Social Security is the main source of income for the majority of elderly Americans. For about half of seniors, Social Security represents 50% of their income. Yet, when going through the planning process for those in their 40’s and 50’s, we are quick to make assumptions of when to trigger Social Security benefits without a great deal of thought. Start it at full retirement age (FRA)? Start it early? Wait until 70 years of age? It’s all an abstract idea at that point. However, as you get closer to retirement age, it is important to give this more consideration.
Everyone’s financial situation and resources are different. Therefore, it is important to pay attention to your own facts and circumstances and not rely on the advice of well-meaning family and friends when making such important decisions.
Someone who chooses retirement or is forced into retirement without significant savings will have no choice but to start benefits as soon as they can. Unfortunately, a recent Census Bureau study suggest that roughly 1 in 4 seniors obtain more than 90% of their income from Social Security benefits. Many in this category are forced to take benefits early (before full retirement age), and therefore receive reduced benefits.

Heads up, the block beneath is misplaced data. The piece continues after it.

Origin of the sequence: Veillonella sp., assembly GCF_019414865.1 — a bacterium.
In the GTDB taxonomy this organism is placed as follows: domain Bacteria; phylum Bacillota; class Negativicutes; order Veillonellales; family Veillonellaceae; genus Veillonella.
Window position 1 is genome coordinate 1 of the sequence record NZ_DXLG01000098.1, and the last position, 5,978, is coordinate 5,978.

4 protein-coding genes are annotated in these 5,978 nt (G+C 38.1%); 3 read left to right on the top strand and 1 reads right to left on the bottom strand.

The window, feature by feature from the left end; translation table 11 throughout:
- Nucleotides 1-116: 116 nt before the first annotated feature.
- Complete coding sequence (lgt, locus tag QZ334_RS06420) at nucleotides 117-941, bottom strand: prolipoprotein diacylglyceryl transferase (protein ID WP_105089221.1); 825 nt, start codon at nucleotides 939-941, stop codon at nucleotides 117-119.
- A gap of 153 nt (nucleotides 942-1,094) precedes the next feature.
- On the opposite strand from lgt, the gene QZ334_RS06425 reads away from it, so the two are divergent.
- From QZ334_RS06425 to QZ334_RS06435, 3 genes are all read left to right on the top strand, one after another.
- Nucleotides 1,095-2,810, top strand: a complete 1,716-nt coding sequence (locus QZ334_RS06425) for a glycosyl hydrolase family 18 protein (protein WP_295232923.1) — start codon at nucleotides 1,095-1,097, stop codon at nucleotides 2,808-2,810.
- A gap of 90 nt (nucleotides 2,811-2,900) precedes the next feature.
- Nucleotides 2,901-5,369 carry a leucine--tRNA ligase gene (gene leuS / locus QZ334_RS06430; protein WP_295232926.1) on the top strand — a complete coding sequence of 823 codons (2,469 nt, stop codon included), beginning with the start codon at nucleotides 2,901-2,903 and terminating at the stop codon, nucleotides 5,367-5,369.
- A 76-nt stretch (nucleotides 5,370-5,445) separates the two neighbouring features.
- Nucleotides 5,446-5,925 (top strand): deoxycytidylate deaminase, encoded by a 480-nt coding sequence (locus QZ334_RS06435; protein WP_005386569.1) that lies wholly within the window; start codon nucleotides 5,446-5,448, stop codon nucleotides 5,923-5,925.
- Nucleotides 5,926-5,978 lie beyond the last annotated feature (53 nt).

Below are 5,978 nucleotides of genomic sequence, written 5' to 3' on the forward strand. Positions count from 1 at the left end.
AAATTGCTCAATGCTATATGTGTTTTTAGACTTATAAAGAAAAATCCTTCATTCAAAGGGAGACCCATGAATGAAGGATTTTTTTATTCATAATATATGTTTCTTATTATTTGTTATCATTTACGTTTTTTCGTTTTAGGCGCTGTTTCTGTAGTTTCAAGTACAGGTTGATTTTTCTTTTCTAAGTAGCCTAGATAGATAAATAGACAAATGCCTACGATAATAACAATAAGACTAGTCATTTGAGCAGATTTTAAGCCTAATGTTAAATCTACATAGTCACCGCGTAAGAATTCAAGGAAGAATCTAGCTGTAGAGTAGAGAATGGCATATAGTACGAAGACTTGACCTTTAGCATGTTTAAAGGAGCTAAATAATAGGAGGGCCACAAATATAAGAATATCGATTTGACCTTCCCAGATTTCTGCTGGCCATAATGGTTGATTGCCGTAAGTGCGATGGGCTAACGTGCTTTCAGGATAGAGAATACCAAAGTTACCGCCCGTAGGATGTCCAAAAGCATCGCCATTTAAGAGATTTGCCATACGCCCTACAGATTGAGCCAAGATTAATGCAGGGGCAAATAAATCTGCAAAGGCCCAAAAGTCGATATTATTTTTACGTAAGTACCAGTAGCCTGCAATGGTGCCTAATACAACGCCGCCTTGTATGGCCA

Claiming at FRA, an age that varies depending on your year of birth, pays 100% of available benefits. Again, the existence, or lack thereof, of other financial resources may dictate taking benefits at this point. What if your life expectancy is not long? What if your spouse is planning on waiting until they turn 70 to begin benefits? Even though you can increase your benefits by deferring your commencement, there may be individual reasons to begin as soon as you reach your FRA.
Benefits max out at 70. Every year from when you reach FRA until age 70, benefits increase by 8%. At that age, your benefits are 132% of what they were at FRA. If you have sufficient income and assets to reach 70 without needing Social Security benefits, assuming ‘normal’ life expectancy, it may make sense to delay.
If you are waiting until the age of 70 to take Social Security benefits, there are other financial steps to consider during those three to five years between FRA and 70.
Because everyone’s situation is different and there is some complexity of when to claim benefits, it is best to review your options in advance of your earliest deadline. If you have questions about your own situation, please contact me anytime at firstname.lastname@example.org or use the form on my Advisor Bio page.
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